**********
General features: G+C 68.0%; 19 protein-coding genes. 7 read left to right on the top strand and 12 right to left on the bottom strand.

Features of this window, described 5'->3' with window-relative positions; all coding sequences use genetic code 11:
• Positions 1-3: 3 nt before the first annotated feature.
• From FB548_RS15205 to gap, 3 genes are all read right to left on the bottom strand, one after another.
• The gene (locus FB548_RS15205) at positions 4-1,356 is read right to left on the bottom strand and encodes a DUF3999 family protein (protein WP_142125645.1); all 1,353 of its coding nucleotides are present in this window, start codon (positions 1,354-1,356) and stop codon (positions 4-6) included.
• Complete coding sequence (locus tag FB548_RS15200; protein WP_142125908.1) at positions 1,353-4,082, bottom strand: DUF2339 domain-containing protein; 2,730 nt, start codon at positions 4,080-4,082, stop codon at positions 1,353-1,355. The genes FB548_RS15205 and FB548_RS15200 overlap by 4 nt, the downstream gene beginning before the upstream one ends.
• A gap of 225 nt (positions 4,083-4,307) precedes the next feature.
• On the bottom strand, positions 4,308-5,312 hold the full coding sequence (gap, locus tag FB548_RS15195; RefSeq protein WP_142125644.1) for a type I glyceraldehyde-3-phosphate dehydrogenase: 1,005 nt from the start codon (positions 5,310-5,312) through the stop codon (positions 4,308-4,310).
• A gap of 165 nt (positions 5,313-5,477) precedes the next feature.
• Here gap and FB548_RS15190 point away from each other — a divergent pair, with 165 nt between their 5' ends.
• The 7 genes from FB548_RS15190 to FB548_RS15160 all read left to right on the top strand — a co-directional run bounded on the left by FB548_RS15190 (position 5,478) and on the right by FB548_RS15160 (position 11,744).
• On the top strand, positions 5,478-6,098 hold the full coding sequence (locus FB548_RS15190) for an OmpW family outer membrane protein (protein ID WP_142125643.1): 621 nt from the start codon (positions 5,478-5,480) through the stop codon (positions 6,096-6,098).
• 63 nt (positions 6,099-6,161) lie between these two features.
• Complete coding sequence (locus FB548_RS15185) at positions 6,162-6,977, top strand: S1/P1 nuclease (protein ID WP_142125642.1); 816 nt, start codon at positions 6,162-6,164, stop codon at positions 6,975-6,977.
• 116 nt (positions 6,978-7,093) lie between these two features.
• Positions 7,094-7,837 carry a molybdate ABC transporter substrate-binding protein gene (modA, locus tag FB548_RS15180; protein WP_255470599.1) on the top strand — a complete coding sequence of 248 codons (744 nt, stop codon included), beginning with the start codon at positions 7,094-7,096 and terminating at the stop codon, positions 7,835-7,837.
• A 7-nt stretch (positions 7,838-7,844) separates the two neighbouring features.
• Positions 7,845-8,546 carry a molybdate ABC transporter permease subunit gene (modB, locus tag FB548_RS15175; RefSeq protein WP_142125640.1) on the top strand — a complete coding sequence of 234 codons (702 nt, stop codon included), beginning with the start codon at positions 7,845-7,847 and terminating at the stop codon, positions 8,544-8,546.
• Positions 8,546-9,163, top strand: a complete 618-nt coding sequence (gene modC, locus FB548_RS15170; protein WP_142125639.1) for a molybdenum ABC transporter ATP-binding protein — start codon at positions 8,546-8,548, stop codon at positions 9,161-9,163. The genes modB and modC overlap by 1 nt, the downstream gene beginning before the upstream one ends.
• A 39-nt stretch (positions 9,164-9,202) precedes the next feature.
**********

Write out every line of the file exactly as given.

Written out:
General features: G+C 68.0%; 19 protein-coding genes. 7 read left to right on the top strand and 12 right to left on the bottom strand.

Features of this window, described 5'->3' with window-relative positions; all coding sequences use genetic code 11:
• Positions 1-3: 3 nt before the first annotated feature.
• From FB548_RS15205 to gap, 3 genes are all read right to left on the bottom strand, one after another.
• The gene (locus FB548_RS15205) at positions 4-1,356 is read right to left on the bottom strand and encodes a DUF3999 family protein (protein WP_142125645.1); all 1,353 of its coding nucleotides are present in this window, start codon (positions 1,354-1,356) and stop codon (positions 4-6) included.
• Complete coding sequence (locus tag FB548_RS15200; protein WP_142125908.1) at positions 1,353-4,082, bottom strand: DUF2339 domain-containing protein; 2,730 nt, start codon at positions 4,080-4,082, stop codon at positions 1,353-1,355. The genes FB548_RS15205 and FB548_RS15200 overlap by 4 nt, the downstream gene beginning before the upstream one ends.
• A gap of 225 nt (positions 4,083-4,307) precedes the next feature.
• On the bottom strand, positions 4,308-5,312 hold the full coding sequence (gap, locus tag FB548_RS15195; RefSeq protein WP_142125644.1) for a type I glyceraldehyde-3-phosphate dehydrogenase: 1,005 nt from the start codon (positions 5,310-5,312) through the stop codon (positions 4,308-4,310).
• A gap of 165 nt (positions 5,313-5,477) precedes the next feature.
• Here gap and FB548_RS15190 point away from each other — a divergent pair, with 165 nt between their 5' ends.
• The 7 genes from FB548_RS15190 to FB548_RS15160 all read left to right on the top strand — a co-directional run bounded on the left by FB548_RS15190 (position 5,478) and on the right by FB548_RS15160 (position 11,744).
• On the top strand, positions 5,478-6,098 hold the full coding sequence (locus FB548_RS15190) for an OmpW family outer membrane protein (protein ID WP_142125643.1): 621 nt from the start codon (positions 5,478-5,480) through the stop codon (positions 6,096-6,098).
• 63 nt (positions 6,099-6,161) lie between these two features.
• Complete coding sequence (locus FB548_RS15185) at positions 6,162-6,977, top strand: S1/P1 nuclease (protein ID WP_142125642.1); 816 nt, start codon at positions 6,162-6,164, stop codon at positions 6,975-6,977.
• 116 nt (positions 6,978-7,093) lie between these two features.
• Positions 7,094-7,837 carry a molybdate ABC transporter substrate-binding protein gene (modA, locus tag FB548_RS15180; protein WP_255470599.1) on the top strand — a complete coding sequence of 248 codons (744 nt, stop codon included), beginning with the start codon at positions 7,094-7,096 and terminating at the stop codon, positions 7,835-7,837.
• A 7-nt stretch (positions 7,838-7,844) separates the two neighbouring features.
• Positions 7,845-8,546 carry a molybdate ABC transporter permease subunit gene (modB, locus tag FB548_RS15175; RefSeq protein WP_142125640.1) on the top strand — a complete coding sequence of 234 codons (702 nt, stop codon included), beginning with the start codon at positions 7,845-7,847 and terminating at the stop codon, positions 8,544-8,546.
• Positions 8,546-9,163, top strand: a complete 618-nt coding sequence (gene modC, locus FB548_RS15170; protein WP_142125639.1) for a molybdenum ABC transporter ATP-binding protein — start codon at positions 8,546-8,548, stop codon at positions 9,161-9,163. The genes modB and modC overlap by 1 nt, the downstream gene beginning before the upstream one ends.
• A 39-nt stretch (positions 9,164-9,202) precedes the next feature.